Portuguese Villa AH created by CORE Architects according to owner’s ultimate dream design
By Courtney • Jun 25, 2019
Nestled in some greenery in Almancil, Portugal sits the stunning Villa AH. This beautiful new dwelling was created by CORE Architects according to its owners very own designs, with the goal of bringing a true housing dream that was years in the making to life.
Right off the bad, designers prioritized attention to detail in order to make the finished product as authentic to the owner’s vision as possible. In partnership with that, they paid great heed to the surrounding area and weather, noting that the finished house must withstand harsh beach winds and climates.
At the same time, designers wanted to avoid building a dark fortress; they expressly maintained the goal of letting as much stunningly bright natural Algarvian light flood into every single room. This goal helped bolster the stunning view provided by the chosen plot’s vantage point, giving dwellers constant sight of the ocean.
Perched atop a subtle slope and erected amidst the lush pine trees of an Iberian forest, the house has a very distinct and beautiful location. Designers chose to pay this setting the utmost respect by orienting the house in a way that creates a lovely flow of light, air, and energy, enacting a sort of architectural Feng Shui and then following that suit with decor and interior furnishings.
In combination, these elements give the house an atmosphere of natural living and directly local authenticity. Designs also made sure to extend the values that the house was built on out into its exterior spaces. For example, they built the stunning entrance patio with the specific intention of making it feel like an ethereal connection between heaven and Earth.
Visual connections and spaciousness were central tenets in letting air, light, and energy flow. An open concept layout was chosen, allowing, for example, free flowing movement between the patio, the kitchen, and the smallest bedroom, as though these are all one shared space. At the same time, visual markers delineating space based on function avoids a loss of privacy from room to room.
This kitchen, patio, and sleeping area isn’t the only place where open-spaced living was prioritized. In fact, plans were shifted and re-jigged more than once to ensure that this layout extends outward and upwards, encompassing both floors of the house. At the same time, owners and designers alike aimed to use finishes and materials that, though gorgeous, are hardy enough to withstand a large, very social family of adults who share many pets between them and love to host friends.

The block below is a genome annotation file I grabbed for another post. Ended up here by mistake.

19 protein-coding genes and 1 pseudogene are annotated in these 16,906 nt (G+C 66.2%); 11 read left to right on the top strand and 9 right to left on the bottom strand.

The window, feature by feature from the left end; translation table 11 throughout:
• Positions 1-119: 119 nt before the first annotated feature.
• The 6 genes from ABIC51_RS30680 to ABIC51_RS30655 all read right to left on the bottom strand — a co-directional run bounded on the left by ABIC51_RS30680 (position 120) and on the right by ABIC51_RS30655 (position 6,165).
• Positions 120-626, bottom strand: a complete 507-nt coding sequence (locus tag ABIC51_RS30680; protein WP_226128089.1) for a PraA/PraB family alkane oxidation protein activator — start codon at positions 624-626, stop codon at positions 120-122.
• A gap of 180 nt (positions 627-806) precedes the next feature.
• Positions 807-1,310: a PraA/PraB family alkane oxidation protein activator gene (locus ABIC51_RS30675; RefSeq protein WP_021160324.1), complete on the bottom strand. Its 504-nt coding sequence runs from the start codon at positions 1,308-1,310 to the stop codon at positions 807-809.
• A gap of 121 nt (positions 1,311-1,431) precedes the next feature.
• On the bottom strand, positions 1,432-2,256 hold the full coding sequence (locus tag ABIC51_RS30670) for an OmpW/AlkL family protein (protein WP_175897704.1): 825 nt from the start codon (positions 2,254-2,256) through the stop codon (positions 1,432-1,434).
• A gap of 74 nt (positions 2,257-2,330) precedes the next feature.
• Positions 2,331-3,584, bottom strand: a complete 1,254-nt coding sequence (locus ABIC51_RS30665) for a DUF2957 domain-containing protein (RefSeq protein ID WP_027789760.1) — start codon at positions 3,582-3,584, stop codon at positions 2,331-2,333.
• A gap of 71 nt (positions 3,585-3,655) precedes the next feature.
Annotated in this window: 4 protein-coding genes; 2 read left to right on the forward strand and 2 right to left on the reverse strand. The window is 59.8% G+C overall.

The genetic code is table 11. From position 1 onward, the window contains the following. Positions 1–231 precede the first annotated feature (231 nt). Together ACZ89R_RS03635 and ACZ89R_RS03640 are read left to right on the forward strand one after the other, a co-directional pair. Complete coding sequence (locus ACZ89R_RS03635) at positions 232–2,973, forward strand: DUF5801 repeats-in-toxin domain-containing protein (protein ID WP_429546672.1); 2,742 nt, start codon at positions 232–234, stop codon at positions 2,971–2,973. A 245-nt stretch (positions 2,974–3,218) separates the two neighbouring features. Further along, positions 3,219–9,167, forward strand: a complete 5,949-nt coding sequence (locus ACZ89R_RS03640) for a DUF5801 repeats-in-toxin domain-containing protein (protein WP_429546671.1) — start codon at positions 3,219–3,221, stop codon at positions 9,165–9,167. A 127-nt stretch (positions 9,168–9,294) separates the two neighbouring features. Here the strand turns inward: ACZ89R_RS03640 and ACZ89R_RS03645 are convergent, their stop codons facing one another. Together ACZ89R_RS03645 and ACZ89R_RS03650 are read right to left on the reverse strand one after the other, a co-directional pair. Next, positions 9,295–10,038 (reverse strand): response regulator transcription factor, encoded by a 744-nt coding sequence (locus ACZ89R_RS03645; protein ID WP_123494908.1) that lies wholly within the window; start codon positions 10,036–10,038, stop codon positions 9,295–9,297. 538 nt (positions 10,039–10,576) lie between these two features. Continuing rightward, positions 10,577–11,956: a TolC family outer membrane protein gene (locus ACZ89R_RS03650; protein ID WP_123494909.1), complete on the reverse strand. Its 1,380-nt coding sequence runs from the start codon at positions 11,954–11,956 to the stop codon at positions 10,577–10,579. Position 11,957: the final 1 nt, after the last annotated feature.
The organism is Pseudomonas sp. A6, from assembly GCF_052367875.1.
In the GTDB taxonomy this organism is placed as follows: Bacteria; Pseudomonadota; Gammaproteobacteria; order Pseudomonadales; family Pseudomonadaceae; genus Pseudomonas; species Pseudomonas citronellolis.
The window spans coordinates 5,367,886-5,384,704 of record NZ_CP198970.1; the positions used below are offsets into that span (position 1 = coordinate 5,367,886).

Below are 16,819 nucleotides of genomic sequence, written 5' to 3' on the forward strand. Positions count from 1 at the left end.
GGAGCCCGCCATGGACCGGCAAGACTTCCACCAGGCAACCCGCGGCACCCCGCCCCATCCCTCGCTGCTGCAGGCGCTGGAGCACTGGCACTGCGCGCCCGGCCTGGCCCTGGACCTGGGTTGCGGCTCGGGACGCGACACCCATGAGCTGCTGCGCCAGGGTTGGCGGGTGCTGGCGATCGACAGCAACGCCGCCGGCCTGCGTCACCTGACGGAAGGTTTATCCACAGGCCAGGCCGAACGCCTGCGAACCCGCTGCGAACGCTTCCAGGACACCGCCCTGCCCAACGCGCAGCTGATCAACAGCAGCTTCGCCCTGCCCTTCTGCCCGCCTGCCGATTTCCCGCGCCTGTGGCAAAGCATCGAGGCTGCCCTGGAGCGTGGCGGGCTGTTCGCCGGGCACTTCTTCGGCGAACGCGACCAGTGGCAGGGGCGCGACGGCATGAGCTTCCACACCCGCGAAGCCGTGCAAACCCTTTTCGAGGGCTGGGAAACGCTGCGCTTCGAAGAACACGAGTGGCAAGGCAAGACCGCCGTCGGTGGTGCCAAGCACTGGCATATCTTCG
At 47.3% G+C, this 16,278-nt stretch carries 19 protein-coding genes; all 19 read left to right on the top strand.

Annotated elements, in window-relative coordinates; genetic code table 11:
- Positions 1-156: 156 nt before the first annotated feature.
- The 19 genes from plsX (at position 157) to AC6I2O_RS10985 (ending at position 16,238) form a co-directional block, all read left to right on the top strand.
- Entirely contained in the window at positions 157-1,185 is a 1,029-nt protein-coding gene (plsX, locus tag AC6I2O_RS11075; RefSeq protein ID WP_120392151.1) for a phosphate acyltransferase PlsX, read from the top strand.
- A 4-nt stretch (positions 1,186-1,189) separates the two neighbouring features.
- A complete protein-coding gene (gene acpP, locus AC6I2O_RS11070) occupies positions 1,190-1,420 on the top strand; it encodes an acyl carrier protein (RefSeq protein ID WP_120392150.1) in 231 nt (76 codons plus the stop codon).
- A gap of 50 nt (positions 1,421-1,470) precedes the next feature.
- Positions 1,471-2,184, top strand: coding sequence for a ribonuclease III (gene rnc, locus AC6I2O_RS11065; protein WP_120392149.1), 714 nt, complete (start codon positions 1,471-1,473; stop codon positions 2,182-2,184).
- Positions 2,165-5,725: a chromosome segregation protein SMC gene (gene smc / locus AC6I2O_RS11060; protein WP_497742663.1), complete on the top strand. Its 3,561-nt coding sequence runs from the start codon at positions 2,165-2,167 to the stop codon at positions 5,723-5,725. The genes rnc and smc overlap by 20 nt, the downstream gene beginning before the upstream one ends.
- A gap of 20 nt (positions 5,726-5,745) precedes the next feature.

The effect of this authentic, spacious, and practical desire, all rolled into one, was an aesthetic that is slightly rustic in its prevailing glamour. Natural stone counters and wood flooring play off rough linen fabrics and un-manicured concrete staircases to create a sense of locally respectful and naturally worn sophistication. Although all amenities within the house are cutting edge, the appliances chosen all have a slightly vintage sense about them to create cohesiveness, right down to the old fashioned toilets with their high tanks and pull chains.
Because of its physicality and the open layout designed for good energy and air flow, the house is actually largely self-cooling. This is helped along by the presence of concrete and stone. Similarly, the very specific position of the windows plays a large role in temperature regulation as well. The heat here in combination with the fresh air gives the primary living spaces a fantastic cross ventilation, keeping things extremely comfortable and reducing the home’s energy usage.
The only place where energy efficiency was taken a little less seriously is in the upstairs bedrooms, where the windows sit. Here, the windows should have been made much smaller, but this would counteract the owner’s adoration of sunsets, which would make their “dream home” less close to their vision. This area is now the only place with powered heating and cooling systems to regulate the atmosphere, which designers decided was well worth a good view of the breathtaking Algarvian sunsets, particularly since the rest of the house is so incredibly energy efficient.
Besides being a dream house, Villa AH is also actually an extremely safe dwelling. Designers chose to built the home’s frame using a concrete skeleton structure in order to account for the high risk of earthquakes in Southern Portugal. The strength of this frame is bolstered by the outer facade made of clay blocks, which also contribute to energy regulation thanks to their high thermal properties. This is beneficial in the rainy season, which, contrary to popular belief, can actually get quite cool in Portugal.
Perhaps one of the best features of the house is the way that the primary materials used in the structure, as well as most of the decor and furnishings, were all locally sourced. In order to build this owner’s dream, designers were able to support the local economy and pour their money back into the area. This, in combination with a decor aesthetic that suits the home’s immediate location and respects local traditions, makes the whole space feel authentic and, indeed, dreamlike.
Photos by Alexander Bogorodskiy
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